With more and more people getting vaccinated each day, companies continue to think about preparing their employees to return to a physical workspace. Some establishments, including restaurants, grocery stores and other retail shops, have already had to think about these issues since their employees have been back to work in some capacity for a while. Other businesses still have most of their employees working remotely since the start of the pandemic. With varying timetables, companies are evaluating what needs to be done to re-open safely and keep their employees motivated, healthy and productive.

If you are an owner or a manager, here are some areas to think about as you contemplate bringing your business back to “normal.” Some companies are targeting a June 2021 return while many others are thinking about re-opening after Labor Day as most schools and daycare centers anticipate being back onsite on a full-time, regular basis. Whatever your business is contemplating, here are some areas to consider.

Be Flexible

Since the pandemic has been going on for over a year, the transition back to work may be challenging. Not all employees will want to return to the office. Some employees may be scared and wary of returning to work since the Covid-19 virus is still a real health concern. Some employees have enjoyed working from home because they no longer had to spend time and money commuting to work, and have been able to spend more time with family. Others believe working in an office environment helps them become more productive, freer from distraction, and cultivates a more collaborate work experience. For all these reasons, the most important thing for employers is to be flexible and open to the wants of their employees while also keeping the company’s best interests in mind. Making adjustments such as staggering work schedules and days in the office can go a long way in showing your employees you care.

Have Safety Measures in Place

Businesses have to think about having a safe environment for their employees. Have you increased the HVAC ventilation and established a regular office cleaning schedule? Will you have lots of hand sanitizer on hand and require wearing masks? Will you conduct regular health screenings of your employees? If you have an office, think about how you might rearrange desks or cubicles to give your workers social distancing space.

Hybrid Work Schedules

Many employees are still concerned about being exposed to people outside their loved ones. Do you want to create a staggered schedule so not all employees are physically in the office at the same time(s) and day(s)? Some companies have established a hybrid schedule where people can be in the office a couple of days a week and telecommute the other days, while also allowing employees who do not wish to return to the office the option to continue working from home. These varied schedules and work options have helped ease the transition for many employees, and can help limit exposure as more and more people get vaccinated.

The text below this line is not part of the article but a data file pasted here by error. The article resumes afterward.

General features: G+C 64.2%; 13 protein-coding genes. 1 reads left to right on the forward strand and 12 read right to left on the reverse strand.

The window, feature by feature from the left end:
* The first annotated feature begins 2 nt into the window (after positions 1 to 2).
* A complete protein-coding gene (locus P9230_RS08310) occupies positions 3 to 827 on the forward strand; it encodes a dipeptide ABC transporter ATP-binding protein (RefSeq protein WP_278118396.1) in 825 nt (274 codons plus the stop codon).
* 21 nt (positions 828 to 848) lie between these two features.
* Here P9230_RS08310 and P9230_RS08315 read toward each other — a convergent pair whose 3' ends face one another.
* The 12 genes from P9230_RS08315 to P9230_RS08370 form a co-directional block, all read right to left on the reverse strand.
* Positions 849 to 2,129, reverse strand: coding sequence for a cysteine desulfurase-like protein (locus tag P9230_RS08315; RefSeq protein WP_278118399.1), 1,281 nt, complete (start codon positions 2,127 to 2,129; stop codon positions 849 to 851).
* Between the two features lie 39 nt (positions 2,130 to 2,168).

Solid Telecommunications Systems

Another area to consider is to make sure your business has a solid telecommunications system and a large enough workspace in the office to hold your Zoom, Google Meet or Teams meetings. With a mix of in-person and virtual attendees, you want to make sure these meetings can take place without a hitch. There may be a need for increased internet speed with more people working in the office while conducting business virtually. Many companies have already addressed this issue with virtual meetings being so commonplace.

Communicate Clearly

Most importantly, businesses need to communicate expectations and guidelines clearly and regularly, so employees understand what is expected in terms of their work productivity. If hybrid work schedules are being considered, management needs to explain their expectations and the employee options. Managers should take time to listen to their employees’ concerns and make changes, as necessary. Many companies have surveyed their employee population to determine employee concerns and preferences with respect to a return to office. Employers that include employees in the process by actively engaging with and listening to employees, and then giving support throughout the work transition have happier, productive employees and a positive environment – a win-win for employers!

The COVID-19 pandemic threw many companies, employees and families for a loop, and there is no clear road map on how to get back to “normal.” Hopefully, the areas outlined above can help you think about what type of work set-up would be best for your business. If you need help or want to talk through your ideas, please reach out to Answer Human Assets. We serve small to mid-sized businesses with their Human Resource needs and would be happy to help you. Please reach out to us at spanzer@ahahr.com for a free consultation.